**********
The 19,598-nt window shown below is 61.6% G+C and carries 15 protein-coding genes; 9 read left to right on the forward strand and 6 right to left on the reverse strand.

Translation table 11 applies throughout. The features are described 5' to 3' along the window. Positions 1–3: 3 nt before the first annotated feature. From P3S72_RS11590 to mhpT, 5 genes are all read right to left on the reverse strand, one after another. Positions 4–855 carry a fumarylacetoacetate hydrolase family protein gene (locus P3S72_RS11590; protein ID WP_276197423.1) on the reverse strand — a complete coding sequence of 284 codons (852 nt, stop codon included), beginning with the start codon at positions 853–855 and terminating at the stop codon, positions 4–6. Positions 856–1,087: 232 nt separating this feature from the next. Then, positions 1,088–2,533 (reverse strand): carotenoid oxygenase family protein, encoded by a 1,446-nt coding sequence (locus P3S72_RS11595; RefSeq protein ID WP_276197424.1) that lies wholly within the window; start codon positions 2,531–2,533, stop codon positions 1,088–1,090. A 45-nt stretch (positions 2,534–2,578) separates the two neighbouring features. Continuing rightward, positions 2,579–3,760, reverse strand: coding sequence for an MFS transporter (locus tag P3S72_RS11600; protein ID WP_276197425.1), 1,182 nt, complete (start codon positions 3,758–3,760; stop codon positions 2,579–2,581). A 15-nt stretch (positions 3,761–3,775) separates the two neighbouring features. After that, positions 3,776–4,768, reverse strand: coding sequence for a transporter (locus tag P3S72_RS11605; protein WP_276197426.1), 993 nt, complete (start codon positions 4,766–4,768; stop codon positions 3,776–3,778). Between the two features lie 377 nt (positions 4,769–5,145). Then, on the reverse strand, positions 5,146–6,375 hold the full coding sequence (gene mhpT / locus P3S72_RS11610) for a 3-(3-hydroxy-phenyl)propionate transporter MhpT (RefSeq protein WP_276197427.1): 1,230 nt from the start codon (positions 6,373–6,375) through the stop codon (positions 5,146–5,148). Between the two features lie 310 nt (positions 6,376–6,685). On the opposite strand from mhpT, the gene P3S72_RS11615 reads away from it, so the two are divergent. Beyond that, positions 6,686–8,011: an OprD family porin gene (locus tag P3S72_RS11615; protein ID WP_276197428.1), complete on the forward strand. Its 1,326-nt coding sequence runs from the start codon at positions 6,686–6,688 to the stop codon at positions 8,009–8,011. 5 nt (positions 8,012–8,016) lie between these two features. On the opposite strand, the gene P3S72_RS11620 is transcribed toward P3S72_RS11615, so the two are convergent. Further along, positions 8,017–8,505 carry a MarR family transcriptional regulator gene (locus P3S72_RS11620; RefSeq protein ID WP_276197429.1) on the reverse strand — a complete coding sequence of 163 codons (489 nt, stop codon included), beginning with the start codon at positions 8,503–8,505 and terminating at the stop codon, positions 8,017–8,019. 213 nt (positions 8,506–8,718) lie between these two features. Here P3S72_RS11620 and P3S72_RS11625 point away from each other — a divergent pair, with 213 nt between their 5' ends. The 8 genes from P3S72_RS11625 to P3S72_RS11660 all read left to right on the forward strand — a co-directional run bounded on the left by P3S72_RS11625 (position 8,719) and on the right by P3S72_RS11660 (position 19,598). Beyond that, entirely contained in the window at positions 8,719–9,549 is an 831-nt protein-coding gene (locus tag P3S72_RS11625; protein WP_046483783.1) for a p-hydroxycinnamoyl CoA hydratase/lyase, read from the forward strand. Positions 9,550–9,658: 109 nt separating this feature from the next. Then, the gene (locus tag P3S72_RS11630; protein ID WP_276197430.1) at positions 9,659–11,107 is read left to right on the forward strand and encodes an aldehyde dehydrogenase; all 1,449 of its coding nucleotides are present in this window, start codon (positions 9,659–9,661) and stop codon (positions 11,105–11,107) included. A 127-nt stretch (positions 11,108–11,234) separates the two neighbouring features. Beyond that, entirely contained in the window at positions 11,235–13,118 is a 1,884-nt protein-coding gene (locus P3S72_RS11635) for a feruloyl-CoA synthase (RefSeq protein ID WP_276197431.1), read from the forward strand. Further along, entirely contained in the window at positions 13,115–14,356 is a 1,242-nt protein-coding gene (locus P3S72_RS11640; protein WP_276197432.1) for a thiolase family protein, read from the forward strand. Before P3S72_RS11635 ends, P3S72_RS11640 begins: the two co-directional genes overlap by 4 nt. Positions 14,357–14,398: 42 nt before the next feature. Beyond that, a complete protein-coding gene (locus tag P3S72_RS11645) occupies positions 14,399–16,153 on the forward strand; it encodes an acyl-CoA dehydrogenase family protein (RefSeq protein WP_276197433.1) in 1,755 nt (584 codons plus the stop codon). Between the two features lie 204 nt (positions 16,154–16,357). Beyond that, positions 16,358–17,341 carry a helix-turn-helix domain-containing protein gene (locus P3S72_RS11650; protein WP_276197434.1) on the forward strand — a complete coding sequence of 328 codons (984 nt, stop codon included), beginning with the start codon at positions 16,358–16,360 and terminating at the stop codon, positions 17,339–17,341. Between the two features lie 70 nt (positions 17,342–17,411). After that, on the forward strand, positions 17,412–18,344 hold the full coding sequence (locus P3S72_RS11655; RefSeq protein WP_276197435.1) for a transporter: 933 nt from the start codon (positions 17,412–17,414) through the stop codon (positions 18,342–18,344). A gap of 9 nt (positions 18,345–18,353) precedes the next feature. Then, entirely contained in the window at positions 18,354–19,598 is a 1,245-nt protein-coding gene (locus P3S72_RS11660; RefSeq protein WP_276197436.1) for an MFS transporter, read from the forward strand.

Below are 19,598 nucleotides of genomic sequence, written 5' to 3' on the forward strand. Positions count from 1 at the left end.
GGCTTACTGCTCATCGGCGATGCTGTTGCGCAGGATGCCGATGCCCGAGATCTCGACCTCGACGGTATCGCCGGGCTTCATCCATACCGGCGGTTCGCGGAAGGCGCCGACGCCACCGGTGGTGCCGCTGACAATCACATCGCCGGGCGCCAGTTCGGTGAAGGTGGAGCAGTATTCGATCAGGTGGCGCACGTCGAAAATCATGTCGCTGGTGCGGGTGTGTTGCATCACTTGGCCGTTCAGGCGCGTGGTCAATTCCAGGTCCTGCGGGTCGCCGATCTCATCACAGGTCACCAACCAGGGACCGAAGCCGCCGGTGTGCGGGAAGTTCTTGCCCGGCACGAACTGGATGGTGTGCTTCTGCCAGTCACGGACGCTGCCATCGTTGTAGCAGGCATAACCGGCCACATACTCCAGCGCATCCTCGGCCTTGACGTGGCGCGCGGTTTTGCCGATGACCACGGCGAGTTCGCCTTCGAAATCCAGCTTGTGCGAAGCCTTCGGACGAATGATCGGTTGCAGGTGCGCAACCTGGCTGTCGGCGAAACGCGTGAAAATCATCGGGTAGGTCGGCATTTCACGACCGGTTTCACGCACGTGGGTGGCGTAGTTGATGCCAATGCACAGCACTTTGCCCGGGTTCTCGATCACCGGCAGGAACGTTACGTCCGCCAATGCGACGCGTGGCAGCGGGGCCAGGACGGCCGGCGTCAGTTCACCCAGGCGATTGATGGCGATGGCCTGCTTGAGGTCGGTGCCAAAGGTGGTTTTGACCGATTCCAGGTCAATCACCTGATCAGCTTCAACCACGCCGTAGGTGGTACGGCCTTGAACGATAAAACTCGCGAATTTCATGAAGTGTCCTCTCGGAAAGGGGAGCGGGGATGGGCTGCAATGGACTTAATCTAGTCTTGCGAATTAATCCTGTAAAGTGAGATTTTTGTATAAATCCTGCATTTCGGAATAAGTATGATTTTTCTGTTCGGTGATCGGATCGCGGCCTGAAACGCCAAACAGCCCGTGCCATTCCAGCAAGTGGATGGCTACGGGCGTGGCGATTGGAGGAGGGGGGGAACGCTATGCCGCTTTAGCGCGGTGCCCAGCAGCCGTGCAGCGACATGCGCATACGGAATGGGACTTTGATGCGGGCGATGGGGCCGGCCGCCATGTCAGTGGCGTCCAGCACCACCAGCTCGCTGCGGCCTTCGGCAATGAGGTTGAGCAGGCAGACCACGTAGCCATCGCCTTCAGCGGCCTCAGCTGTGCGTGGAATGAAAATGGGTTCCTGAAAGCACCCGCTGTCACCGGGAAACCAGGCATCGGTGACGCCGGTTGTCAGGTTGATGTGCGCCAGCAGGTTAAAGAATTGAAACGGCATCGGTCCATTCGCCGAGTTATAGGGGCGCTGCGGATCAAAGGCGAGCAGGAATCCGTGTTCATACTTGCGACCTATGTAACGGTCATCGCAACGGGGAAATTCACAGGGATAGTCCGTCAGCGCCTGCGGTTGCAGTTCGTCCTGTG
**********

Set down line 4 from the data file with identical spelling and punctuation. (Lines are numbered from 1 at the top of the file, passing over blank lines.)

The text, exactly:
GGCTTACTGCTCATCGGCGATGCTGTTGCGCAGGATGCCGATGCCCGAGATCTCGACCTCGACGGTATCGCCGGGCTTCATCCATACCGGCGGTTCGCGGAAGGCGCCGACGCCACCGGTGGTGCCGCTGACAATCACATCGCCGGGCGCCAGTTCGGTGAAGGTGGAGCAGTATTCGATCAGGTGGCGCACGTCGAAAATCATGTCGCTGGTGCGGGTGTGTTGCATCACTTGGCCGTTCAGGCGCGTGGTCAATTCCAGGTCCTGCGGGTCGCCGATCTCATCACAGGTCACCAACCAGGGACCGAAGCCGCCGGTGTGCGGGAAGTTCTTGCCCGGCACGAACTGGATGGTGTGCTTCTGCCAGTCACGGACGCTGCCATCGTTGTAGCAGGCATAACCGGCCACATACTCCAGCGCATCCTCGGCCTTGACGTGGCGCGCGGTTTTGCCGATGACCACGGCGAGTTCGCCTTCGAAATCCAGCTTGTGCGAAGCCTTCGGACGAATGATCGGTTGCAGGTGCGCAACCTGGCTGTCGGCGAAACGCGTGAAAATCATCGGGTAGGTCGGCATTTCACGACCGGTTTCACGCACGTGGGTGGCGTAGTTGATGCCAATGCACAGCACTTTGCCCGGGTTCTCGATCACCGGCAGGAACGTTACGTCCGCCAATGCGACGCGTGGCAGCGGGGCCAGGACGGCCGGCGTCAGTTCACCCAGGCGATTGATGGCGATGGCCTGCTTGAGGTCGGTGCCAAAGGTGGTTTTGACCGATTCCAGGTCAATCACCTGATCAGCTTCAACCACGCCGTAGGTGGTACGGCCTTGAACGATAAAACTCGCGAATTTCATGAAGTGTCCTCTCGGAAAGGGGAGCGGGGATGGGCTGCAATGGACTTAATCTAGTCTTGCGAATTAATCCTGTAAAGTGAGATTTTTGTATAAATCCTGCATTTCGGAATAAGTATGATTTTTCTGTTCGGTGATCGGATCGCGGCCTGAAACGCCAAACAGCCCGTGCCATTCCAGCAAGTGGATGGCTACGGGCGTGGCGATTGGAGGAGGGGGGGAACGCTATGCCGCTTTAGCGCGGTGCCCAGCAGCCGTGCAGCGACATGCGCATACGGAATGGGACTTTGATGCGGGCGATGGGGCCGGCCGCCATGTCAGTGGCGTCCAGCACCACCAGCTCGCTGCGGCCTTCGGCAATGAGGTTGAGCAGGCAGACCACGTAGCCATCGCCTTCAGCGGCCTCAGCTGTGCGTGGAATGAAAATGGGTTCCTGAAAGCACCCGCTGTCACCGGGAAACCAGGCATCGGTGACGCCGGTTGTCAGGTTGATGTGCGCCAGCAGGTTAAAGAATTGAAACGGCATCGGTCCATTCGCCGAGTTATAGGGGCGCTGCGGATCAAAGGCGAGCAGGAATCCGTGTTCATACTTGCGACCTATGTAACGGTCATCGCAACGGGGAAATTCACAGGGATAGTCCGTCAGCGCCTGCGGTTGCAGTTCGTCCTGTG